But the framers of the Constitution, in their wisdom, did not say anything about whether states, after ratifying the Constitution and joining the new arrangement, had the option of changing their minds and getting out. The Constitution simply does not address the question. One could argue that by failing to pick up the perpetuity language from the Articles of Confederation, the framers implicitly left the door open to secession. Lincoln didn’t agree.
Leaving aside this annoying constitutional problem (which I seem unable to leave aside) most of us (at least us northerners) were brainwashed at an early age to believe in the legality and the nobility of Lincoln’s stand.
The fundamental premise
A lot of that is caught up in the slavery piece of the story. Lord knows I don’t want to be taken as being on the wrong side of that one. But how about the fundamental premise about secession?
Many, many nations have broken up since then. The Soviet Union became 15 separate republics. Yugoslavia became seven. Eritrea seceded from Ethiopia.
The United States has opposed some, favored others, and been on both sides of some. The United States, via NATO, helped Kosovo secede from Serbia. For its purposes (canal), the U.S. fomented the secession of Panama from the nation of Colombia. Just this year, a new nation (still considering what it’s long-term name will be) was created out of what had been the southern portion of Sudan.
Most, but not all, of the secessions involved bloodshed. The most peaceful secession of the 1990s was the separation of Slovakia from what had been Czechoslovakia. The Slovaks felt dominated and mistreated. The Czechs said: If you don’t like the union, take a vote and we will respect it. They did and the two countries remain reasonably good neighbors.
What if Lincoln had said the same? It’s a wild counterfactual. Of course, hundreds of thousands who died over the next five years would have lived to die some other, presumably less violent, way. How long would slavery has lasted in the CSA? Would the South ever have reconsidered and tried to get back together with the North? Might the two countries have fought over ownership of the southwestern territories? Or might the two have become friends and allies?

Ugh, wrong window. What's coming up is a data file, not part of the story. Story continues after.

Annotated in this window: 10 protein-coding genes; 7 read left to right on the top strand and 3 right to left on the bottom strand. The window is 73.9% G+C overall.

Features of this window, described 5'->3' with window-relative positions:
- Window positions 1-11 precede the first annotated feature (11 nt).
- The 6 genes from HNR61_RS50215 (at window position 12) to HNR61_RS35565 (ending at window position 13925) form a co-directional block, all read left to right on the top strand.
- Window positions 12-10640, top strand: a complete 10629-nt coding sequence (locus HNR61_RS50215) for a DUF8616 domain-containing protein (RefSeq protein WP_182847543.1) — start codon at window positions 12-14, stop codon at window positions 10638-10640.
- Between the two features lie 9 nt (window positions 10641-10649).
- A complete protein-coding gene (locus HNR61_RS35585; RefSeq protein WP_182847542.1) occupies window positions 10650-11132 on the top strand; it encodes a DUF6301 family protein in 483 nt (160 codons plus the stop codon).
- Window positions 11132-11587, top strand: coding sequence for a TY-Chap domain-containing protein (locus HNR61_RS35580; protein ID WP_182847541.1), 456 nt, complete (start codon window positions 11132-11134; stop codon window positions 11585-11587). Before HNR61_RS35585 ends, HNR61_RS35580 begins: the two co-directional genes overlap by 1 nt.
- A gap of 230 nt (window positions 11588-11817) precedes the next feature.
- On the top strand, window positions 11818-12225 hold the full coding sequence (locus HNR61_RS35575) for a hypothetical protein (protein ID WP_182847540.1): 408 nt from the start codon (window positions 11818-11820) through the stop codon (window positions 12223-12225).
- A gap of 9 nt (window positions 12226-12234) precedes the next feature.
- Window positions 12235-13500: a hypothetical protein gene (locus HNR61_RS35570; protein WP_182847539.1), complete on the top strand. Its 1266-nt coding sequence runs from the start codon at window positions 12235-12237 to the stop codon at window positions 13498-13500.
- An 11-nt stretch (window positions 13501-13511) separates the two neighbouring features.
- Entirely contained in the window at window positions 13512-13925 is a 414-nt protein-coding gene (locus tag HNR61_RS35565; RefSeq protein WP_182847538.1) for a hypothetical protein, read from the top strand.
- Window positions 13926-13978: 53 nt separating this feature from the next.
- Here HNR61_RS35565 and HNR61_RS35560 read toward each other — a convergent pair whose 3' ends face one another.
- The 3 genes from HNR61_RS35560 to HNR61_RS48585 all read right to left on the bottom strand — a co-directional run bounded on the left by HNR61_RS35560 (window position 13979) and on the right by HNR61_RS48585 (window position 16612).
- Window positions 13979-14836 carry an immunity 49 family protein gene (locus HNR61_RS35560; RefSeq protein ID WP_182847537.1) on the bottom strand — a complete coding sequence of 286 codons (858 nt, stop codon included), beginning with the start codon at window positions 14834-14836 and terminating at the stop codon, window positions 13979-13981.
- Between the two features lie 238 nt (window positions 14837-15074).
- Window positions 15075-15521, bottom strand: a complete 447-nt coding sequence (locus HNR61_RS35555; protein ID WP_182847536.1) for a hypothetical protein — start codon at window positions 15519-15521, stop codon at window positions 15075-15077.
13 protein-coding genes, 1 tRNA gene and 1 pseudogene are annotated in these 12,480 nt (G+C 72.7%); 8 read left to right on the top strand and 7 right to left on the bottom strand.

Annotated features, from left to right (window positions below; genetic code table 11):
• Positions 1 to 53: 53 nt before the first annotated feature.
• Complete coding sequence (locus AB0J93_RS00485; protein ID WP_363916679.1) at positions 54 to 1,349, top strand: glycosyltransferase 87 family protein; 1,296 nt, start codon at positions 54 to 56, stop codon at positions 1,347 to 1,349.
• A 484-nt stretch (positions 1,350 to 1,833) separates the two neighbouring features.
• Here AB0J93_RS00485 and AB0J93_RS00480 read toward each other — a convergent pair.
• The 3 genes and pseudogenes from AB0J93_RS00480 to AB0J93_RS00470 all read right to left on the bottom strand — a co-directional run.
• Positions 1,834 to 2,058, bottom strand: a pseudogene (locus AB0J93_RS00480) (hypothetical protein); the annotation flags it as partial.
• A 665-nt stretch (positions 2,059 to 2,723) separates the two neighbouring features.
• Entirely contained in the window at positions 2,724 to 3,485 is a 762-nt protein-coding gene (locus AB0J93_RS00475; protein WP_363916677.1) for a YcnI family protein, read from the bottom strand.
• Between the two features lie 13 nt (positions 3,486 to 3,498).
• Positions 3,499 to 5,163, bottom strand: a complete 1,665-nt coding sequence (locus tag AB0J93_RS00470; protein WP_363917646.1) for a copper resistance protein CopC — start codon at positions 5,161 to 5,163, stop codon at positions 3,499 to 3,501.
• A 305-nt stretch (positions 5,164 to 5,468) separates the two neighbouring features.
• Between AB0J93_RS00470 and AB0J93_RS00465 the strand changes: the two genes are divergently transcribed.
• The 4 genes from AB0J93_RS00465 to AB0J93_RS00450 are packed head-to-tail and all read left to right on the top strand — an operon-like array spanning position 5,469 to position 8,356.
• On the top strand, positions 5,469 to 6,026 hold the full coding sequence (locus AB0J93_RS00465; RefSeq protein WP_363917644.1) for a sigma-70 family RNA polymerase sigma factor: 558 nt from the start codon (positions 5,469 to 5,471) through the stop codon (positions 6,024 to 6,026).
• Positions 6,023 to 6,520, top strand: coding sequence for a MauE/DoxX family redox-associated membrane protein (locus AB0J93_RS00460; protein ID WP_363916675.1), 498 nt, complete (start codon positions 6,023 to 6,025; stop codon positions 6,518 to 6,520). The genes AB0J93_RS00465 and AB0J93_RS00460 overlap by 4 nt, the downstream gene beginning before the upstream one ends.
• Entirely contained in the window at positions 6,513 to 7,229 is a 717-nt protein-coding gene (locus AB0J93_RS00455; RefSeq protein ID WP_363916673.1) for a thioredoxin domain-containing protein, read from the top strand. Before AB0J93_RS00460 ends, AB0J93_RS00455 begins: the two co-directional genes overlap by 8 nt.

There were very few blacks in the antebellum north. The subsequent northern migration of millions of freed slaves has had huge impacts on culture, politics and economy, especially of the big northern cities. Would that migration have occurred if the migrants had been immigrants who had to cross a national boundary?
The rest of the world little realized at the time what a stake it had in the question. The U.S. was a rising power in the world but Europe still dominated. How would 20th century history have been different if the colossal U.S. superpower had been two smaller powers? Would World Wars I and II have turned out differently? The Cold War — the organizing event of the second half of the 20th century — is hard to picture. What of the current one superpower world?
The implications for 21st century U.S. politics are huge. The South has become the main redoubt of Republican conservatism. (How ironic, since Lincoln was the first Republican president.) The Union states form the base of liberalism and the Dem Party. What would the politics be like in the separate states of our imaginary parallel universe if Lincoln had viewed the Confederacy the way the Czechs viewed the Slovaks?